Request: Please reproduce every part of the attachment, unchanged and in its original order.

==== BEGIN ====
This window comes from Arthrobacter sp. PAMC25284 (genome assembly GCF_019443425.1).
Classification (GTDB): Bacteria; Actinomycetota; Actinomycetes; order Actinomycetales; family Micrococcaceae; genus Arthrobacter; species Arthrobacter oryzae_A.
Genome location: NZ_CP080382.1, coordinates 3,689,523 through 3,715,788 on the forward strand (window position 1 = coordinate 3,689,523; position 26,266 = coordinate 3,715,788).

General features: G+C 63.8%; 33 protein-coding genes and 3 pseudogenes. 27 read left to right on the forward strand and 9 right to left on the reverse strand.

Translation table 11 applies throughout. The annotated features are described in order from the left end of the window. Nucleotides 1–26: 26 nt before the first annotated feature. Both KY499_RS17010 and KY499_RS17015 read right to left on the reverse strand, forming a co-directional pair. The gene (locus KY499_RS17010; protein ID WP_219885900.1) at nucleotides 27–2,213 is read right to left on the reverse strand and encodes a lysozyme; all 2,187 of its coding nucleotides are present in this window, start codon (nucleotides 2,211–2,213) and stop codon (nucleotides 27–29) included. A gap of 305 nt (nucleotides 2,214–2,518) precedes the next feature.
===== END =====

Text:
This window comes from Arthrobacter sp. PAMC25284 (genome assembly GCF_019443425.1).
Classification (GTDB): Bacteria; Actinomycetota; Actinomycetes; order Actinomycetales; family Micrococcaceae; genus Arthrobacter; species Arthrobacter oryzae_A.
Genome location: NZ_CP080382.1, coordinates 3,689,523 through 3,715,788 on the forward strand (window position 1 = coordinate 3,689,523; position 26,266 = coordinate 3,715,788).

General features: G+C 63.8%; 33 protein-coding genes and 3 pseudogenes. 27 read left to right on the forward strand and 9 right to left on the reverse strand.

Translation table 11 applies throughout. The annotated features are described in order from the left end of the window. Nucleotides 1–26: 26 nt before the first annotated feature. Both KY499_RS17010 and KY499_RS17015 read right to left on the reverse strand, forming a co-directional pair. The gene (locus KY499_RS17010; protein ID WP_219885900.1) at nucleotides 27–2,213 is read right to left on the reverse strand and encodes a lysozyme; all 2,187 of its coding nucleotides are present in this window, start codon (nucleotides 2,211–2,213) and stop codon (nucleotides 27–29) included. A gap of 305 nt (nucleotides 2,214–2,518) precedes the next feature.